Fishermen question dismal numbers at Ship Creek
Lately, the hot topic among fishermen on Ship Creek is how bad they’re fishing. None of them were surprised when Fish and Game announced an emergency closure for the fishery last week.
“People who are chasing kings this year, I don't think they're gonna do very well,” said Eric Pickens, who has been fishing the waters at Ship Creek for 51 years.
He caught his first king here but says this year is the worst return of king salmon he’s seen in his life.
Fishermen love Ship Creek because of its access to downtown, but the state says the closure is necessary.
Since June 28, just four king salmon have made their way back to the hatchery upstream. The state calls it a historically low return and it’s potentially devastating news since Fish and Game need more kings to return, so they can breed more for future runs.
At midnight on July 3, all sport fishing on Ship Creek will close until midnight on July 14. It’s a move that nearly everyone who uses Ship Creek supports-- even people who make their livelihood only when fishermen are catching them.
“Definitely closing it is going to help. Not only will there not be any pressure down here but what fish do come in are going to be able to get up to the hatchery upstream unharmed with no resistance and no anglers here trying to catch them. That's good because the state right now needs all the fish upstream it can get,” said Dustin Slinker, who owns The Bait Shack.
He rents locals and tourists alike rods and reels and sells bait and fishing licenses.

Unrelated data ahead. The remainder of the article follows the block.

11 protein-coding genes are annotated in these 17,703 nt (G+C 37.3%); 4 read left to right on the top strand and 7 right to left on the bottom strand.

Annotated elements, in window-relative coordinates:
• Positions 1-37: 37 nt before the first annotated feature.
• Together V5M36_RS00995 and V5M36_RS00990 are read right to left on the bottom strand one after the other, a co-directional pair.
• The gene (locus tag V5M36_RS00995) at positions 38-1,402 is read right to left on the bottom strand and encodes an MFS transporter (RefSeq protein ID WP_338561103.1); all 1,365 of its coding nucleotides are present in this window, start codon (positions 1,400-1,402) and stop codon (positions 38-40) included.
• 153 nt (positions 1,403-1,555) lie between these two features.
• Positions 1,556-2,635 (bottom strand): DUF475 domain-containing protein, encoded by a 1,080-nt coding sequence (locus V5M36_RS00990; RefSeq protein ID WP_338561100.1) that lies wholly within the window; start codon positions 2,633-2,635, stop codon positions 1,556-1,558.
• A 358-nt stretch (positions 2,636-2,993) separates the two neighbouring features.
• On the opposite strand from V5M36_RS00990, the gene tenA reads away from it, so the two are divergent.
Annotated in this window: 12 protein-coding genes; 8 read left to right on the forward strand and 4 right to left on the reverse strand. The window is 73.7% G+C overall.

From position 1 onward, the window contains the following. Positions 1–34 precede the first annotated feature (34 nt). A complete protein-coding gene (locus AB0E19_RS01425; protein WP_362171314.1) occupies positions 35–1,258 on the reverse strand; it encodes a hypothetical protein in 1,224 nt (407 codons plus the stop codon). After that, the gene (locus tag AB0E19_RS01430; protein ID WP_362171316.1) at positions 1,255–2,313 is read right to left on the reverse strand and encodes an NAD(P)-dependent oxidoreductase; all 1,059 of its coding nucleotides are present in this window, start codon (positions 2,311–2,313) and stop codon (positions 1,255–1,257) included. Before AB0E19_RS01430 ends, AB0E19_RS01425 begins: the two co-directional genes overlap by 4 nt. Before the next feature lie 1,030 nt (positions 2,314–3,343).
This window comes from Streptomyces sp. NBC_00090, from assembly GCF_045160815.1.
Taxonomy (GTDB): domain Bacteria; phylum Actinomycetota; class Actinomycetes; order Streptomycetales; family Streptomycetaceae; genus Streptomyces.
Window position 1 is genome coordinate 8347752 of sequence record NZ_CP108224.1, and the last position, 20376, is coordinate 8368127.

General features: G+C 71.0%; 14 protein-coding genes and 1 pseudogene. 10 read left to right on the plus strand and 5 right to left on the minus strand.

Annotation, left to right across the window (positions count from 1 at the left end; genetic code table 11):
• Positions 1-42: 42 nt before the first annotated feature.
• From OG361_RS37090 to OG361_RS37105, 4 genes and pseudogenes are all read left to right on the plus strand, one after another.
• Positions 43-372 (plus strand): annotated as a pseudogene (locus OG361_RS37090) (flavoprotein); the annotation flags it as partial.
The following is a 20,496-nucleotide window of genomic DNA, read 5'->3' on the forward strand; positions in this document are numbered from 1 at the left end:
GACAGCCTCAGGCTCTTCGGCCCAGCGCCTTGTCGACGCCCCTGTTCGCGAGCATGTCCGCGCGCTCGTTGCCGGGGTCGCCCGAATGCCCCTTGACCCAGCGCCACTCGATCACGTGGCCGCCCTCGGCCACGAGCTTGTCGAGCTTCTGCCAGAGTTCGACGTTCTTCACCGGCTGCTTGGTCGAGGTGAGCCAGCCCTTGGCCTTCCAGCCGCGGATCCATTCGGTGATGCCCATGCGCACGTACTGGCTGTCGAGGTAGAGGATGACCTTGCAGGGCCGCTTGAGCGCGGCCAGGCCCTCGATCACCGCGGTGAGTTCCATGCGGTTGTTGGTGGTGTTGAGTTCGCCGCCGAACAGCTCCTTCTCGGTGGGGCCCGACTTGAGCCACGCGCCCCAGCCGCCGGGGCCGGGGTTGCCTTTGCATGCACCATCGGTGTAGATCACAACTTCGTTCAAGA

Even though Slinker will lose a lot of business with the closure, he understands that it’s best for the salmon. He stopped renting fishing gear to customers the moment the state announced the fishery would close last week, even though it was three days before they banned sport fishing.
Thinking long term, Slinker says the emergency order will only help him survive. Short term, however: Slinker will have no customers and no revenue.
“I’ll take a little time to catch up on some sleep and catch up on some paperwork and get ready to yell fish on,” he said.
Everyone agrees that the fish aren't there. The questions on Ship Creek now is why and who's to blame.
Pickens says there’s a problem and the state needs to solve it. He points fingers at everyone: sport fishermen, commercial fishermen and subsistence users. Pickens even believes mother nature and climate change play a part.
While he admits he’s no expert, Pickens says the state should have acted sooner.
“They should have closed it weeks ago. Yes it will benefit the fish and they need to shut it down so they can get stocking fish for future runs,” said Pickens.
Slinker takes a more conservative approach when it comes to what’s at play. He stresses again that the state is doing the right thing by shutting down the fishery.
“People are pointing fingers at who's right and who's wrong. What's happening to the fish where they at? However, I think in reality no one knows where the fish are,” said Slinker.
Slinker still has hope for the season. While king salmon may be the prize fish of Ship Creek, there’s also a run of silver salmon that draw a large amount of anglers to his shop.
Normally, the silvers hit Ship Creek the third or fourth week of July and Slinker says he’ll be open and ready to help anyone who wants to catch one.
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